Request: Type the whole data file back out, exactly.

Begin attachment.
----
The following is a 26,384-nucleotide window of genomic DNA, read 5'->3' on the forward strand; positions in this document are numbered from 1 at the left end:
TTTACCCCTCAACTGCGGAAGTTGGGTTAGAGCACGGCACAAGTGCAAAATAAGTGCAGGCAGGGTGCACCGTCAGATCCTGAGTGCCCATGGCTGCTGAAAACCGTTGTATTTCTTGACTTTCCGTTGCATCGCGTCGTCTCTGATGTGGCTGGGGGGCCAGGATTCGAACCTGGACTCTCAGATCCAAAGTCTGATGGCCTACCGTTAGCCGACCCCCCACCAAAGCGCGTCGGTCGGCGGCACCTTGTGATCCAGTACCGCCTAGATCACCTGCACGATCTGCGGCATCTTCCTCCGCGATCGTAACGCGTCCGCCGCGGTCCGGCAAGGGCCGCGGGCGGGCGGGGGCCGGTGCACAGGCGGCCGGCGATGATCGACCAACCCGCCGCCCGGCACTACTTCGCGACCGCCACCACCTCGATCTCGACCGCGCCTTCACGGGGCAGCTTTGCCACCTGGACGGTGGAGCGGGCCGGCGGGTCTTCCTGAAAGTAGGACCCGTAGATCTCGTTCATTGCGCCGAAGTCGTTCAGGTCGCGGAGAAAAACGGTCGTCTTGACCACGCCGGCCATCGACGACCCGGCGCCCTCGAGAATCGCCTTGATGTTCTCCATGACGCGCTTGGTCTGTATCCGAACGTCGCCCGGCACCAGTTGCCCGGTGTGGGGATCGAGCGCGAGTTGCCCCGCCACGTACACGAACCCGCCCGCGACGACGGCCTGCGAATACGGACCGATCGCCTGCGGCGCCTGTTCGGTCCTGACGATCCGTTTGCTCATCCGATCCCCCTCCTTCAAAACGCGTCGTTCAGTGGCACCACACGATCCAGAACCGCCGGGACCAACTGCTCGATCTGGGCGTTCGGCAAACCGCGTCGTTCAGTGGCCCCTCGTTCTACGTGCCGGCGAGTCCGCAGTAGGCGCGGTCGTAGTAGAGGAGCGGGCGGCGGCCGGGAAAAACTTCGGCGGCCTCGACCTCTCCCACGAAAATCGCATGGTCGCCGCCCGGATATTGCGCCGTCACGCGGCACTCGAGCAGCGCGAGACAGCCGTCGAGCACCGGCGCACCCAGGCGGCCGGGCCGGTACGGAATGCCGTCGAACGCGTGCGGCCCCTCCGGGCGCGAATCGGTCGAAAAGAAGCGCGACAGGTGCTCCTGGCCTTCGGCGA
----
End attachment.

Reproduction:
The following is a 26,384-nucleotide window of genomic DNA, read 5'->3' on the forward strand; positions in this document are numbered from 1 at the left end:
TTTACCCCTCAACTGCGGAAGTTGGGTTAGAGCACGGCACAAGTGCAAAATAAGTGCAGGCAGGGTGCACCGTCAGATCCTGAGTGCCCATGGCTGCTGAAAACCGTTGTATTTCTTGACTTTCCGTTGCATCGCGTCGTCTCTGATGTGGCTGGGGGGCCAGGATTCGAACCTGGACTCTCAGATCCAAAGTCTGATGGCCTACCGTTAGCCGACCCCCCACCAAAGCGCGTCGGTCGGCGGCACCTTGTGATCCAGTACCGCCTAGATCACCTGCACGATCTGCGGCATCTTCCTCCGCGATCGTAACGCGTCCGCCGCGGTCCGGCAAGGGCCGCGGGCGGGCGGGGGCCGGTGCACAGGCGGCCGGCGATGATCGACCAACCCGCCGCCCGGCACTACTTCGCGACCGCCACCACCTCGATCTCGACCGCGCCTTCACGGGGCAGCTTTGCCACCTGGACGGTGGAGCGGGCCGGCGGGTCTTCCTGAAAGTAGGACCCGTAGATCTCGTTCATTGCGCCGAAGTCGTTCAGGTCGCGGAGAAAAACGGTCGTCTTGACCACGCCGGCCATCGACGACCCGGCGCCCTCGAGAATCGCCTTGATGTTCTCCATGACGCGCTTGGTCTGTATCCGAACGTCGCCCGGCACCAGTTGCCCGGTGTGGGGATCGAGCGCGAGTTGCCCCGCCACGTACACGAACCCGCCCGCGACGACGGCCTGCGAATACGGACCGATCGCCTGCGGCGCCTGTTCGGTCCTGACGATCCGTTTGCTCATCCGATCCCCCTCCTTCAAAACGCGTCGTTCAGTGGCACCACACGATCCAGAACCGCCGGGACCAACTGCTCGATCTGGGCGTTCGGCAAACCGCGTCGTTCAGTGGCCCCTCGTTCTACGTGCCGGCGAGTCCGCAGTAGGCGCGGTCGTAGTAGAGGAGCGGGCGGCGGCCGGGAAAAACTTCGGCGGCCTCGACCTCTCCCACGAAAATCGCATGGTCGCCGCCCGGATATTGCGCCGTCACGCGGCACTCGAGCAGCGCGAGACAGCCGTCGAGCACCGGCGCACCCAGGCGGCCGGGCCGGTACGGAATGCCGTCGAACGCGTGCGGCCCCTCCGGGCGCGAATCGGTCGAAAAGAAGCGCGACAGGTGCTCCTGGCCTTCGGCGA